Tale of a Political Robin Hood
Fixer reviewed by Grady Harp, Amazon Top 10 Reviewer
Harry Leonnoff is the Fixer of the title of this interesting first
novel by motivational author Ed Brodow: he is patterned on the author's
grandfather and provides a character around whom we are invited to revisit
the turn of the century New York landscape and sociopolitical shenanigans.
Brodow covers the era from 1883 to 1961, weaving fascinating stories about
WW I, the plight of the Jews during WW II and in the USA, the rise of
the Irish political giants of Tammany Hall, the colorful Mayor Fiorello
La Guardia, the Depression, the plight of the poor and disenfranchised,
and the plague of polio that blighted the life of the hero - and even
possibly provided the first of the hurdles such as overcoming evil with
good that ruled Harry Leonnoff's life.
By separating his book into time framed chapters, Brodow gives us an excellent
history course, told in the manner of a novel with extraordinarily interesting
characters that are well drawn. Little known facts about the period are
shared through the mouths of the three-dimensional characters and the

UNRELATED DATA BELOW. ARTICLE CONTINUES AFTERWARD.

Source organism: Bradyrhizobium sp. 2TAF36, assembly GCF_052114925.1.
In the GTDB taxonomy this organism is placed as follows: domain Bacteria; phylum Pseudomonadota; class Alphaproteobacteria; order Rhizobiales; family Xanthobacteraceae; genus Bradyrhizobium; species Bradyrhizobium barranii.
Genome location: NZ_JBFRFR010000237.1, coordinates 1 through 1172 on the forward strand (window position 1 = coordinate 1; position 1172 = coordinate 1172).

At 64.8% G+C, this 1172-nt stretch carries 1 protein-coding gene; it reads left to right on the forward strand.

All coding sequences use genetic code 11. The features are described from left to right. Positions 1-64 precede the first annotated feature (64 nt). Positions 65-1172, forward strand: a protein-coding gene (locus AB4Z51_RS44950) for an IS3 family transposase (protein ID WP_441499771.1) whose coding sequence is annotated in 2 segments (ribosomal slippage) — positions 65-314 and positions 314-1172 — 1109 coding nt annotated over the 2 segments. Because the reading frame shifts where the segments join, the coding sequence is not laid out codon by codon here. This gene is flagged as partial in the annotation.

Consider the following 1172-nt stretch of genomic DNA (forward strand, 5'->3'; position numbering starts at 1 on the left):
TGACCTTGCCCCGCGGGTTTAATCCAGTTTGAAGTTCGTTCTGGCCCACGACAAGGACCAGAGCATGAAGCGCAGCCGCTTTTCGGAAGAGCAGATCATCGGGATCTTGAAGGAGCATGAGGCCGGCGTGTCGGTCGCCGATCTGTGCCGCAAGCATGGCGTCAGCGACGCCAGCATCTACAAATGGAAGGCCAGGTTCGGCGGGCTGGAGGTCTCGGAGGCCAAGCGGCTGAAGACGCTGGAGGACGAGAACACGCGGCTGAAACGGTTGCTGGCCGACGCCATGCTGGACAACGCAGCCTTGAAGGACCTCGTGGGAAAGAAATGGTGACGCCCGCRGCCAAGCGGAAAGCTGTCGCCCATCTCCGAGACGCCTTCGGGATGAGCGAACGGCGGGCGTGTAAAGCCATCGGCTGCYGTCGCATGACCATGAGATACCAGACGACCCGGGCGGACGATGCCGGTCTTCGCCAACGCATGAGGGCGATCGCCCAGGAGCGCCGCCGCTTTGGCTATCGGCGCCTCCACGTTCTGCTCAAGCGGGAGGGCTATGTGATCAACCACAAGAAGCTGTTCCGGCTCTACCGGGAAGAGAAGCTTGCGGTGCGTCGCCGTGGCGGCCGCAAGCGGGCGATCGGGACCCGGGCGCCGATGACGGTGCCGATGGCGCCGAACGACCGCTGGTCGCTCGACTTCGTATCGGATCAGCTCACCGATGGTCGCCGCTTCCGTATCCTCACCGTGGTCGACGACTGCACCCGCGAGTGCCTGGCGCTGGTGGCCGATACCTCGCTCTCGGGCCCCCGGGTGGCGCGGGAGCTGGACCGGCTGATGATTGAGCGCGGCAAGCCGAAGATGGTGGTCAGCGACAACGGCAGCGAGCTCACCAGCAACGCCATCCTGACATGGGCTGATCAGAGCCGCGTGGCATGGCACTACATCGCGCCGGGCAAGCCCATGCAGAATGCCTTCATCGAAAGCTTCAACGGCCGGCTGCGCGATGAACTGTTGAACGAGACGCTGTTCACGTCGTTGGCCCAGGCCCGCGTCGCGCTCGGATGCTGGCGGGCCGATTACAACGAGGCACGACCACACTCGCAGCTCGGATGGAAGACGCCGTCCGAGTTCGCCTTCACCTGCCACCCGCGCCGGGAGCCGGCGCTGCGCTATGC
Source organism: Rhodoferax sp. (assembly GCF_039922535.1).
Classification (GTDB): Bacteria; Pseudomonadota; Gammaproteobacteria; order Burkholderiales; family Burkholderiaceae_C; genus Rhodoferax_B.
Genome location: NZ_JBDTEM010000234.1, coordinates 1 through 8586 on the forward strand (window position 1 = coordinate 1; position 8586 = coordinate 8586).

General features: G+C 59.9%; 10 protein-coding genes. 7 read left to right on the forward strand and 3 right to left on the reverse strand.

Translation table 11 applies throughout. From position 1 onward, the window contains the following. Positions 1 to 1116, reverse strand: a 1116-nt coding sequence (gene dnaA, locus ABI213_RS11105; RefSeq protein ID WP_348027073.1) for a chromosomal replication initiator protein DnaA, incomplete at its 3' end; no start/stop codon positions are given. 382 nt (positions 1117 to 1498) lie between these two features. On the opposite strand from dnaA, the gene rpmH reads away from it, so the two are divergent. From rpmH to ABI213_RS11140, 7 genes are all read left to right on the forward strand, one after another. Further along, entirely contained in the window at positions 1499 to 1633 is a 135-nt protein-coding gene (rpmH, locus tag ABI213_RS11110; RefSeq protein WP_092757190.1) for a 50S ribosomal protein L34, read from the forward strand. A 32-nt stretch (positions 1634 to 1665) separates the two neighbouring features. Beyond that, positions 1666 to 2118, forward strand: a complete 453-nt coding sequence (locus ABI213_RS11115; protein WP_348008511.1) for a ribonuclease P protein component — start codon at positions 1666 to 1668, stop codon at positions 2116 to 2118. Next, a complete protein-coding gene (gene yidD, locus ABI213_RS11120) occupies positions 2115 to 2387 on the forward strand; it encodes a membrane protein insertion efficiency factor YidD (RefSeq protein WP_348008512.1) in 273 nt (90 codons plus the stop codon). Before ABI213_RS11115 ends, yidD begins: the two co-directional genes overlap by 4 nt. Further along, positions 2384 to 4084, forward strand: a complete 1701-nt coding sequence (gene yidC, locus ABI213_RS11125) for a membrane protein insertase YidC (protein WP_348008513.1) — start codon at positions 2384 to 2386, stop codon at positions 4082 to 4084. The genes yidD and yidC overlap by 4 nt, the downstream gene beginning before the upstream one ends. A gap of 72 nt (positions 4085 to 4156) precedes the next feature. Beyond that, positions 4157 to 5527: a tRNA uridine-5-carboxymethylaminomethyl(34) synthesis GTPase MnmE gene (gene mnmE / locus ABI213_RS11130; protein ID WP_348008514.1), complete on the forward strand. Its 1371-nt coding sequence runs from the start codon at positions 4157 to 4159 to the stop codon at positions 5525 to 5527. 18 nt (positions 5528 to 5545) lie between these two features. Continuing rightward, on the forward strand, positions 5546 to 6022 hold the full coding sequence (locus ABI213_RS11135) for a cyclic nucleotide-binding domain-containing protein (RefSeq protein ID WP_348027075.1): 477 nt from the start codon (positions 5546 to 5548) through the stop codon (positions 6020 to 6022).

impact that the changes that molded the 20th century are carried right
into the present. The novel is never less than fascinating reading.
The area for growth in the writing of 'novels' versus his successful motivational
books lies in the language. Brodow writes terse sentences and dialog and
for the reportage aspect of this homage to his grandfather this style
is suitable. What is missing is the lyricism that would take the novel
to the range of great writing. Brodow frequently falls back on current
slang expressions that disrupt the flavor of the period: 'Let's get this
show on the road', 'scared the daylights out of the Democratic incumbent',
'don't suppose for a cotton-picking minute', 'someone had stayed up awfully
late putting together a case against Harry' - all acceptable terms but
ones that simply don't fit the era and jar the reader's concentration.
This is a minor flaw and one that probably comes from his very contemporary
style in writing motivations books that relate directly to the fast reader.
Constructive criticism is always given with respect for the work at hand.
Ed Brodow hopefully will continue writing novels: he is a born storyteller.
Kudos to the Outskirts Press, Inc. for the design and layout choices of
presenting this book. They add a tasty flavor. This book is a very fine
read, one that will keep the reader glued to the page through an airplane
ride! It is a solid contribution to studies of American history.
Grady Harp, January 08.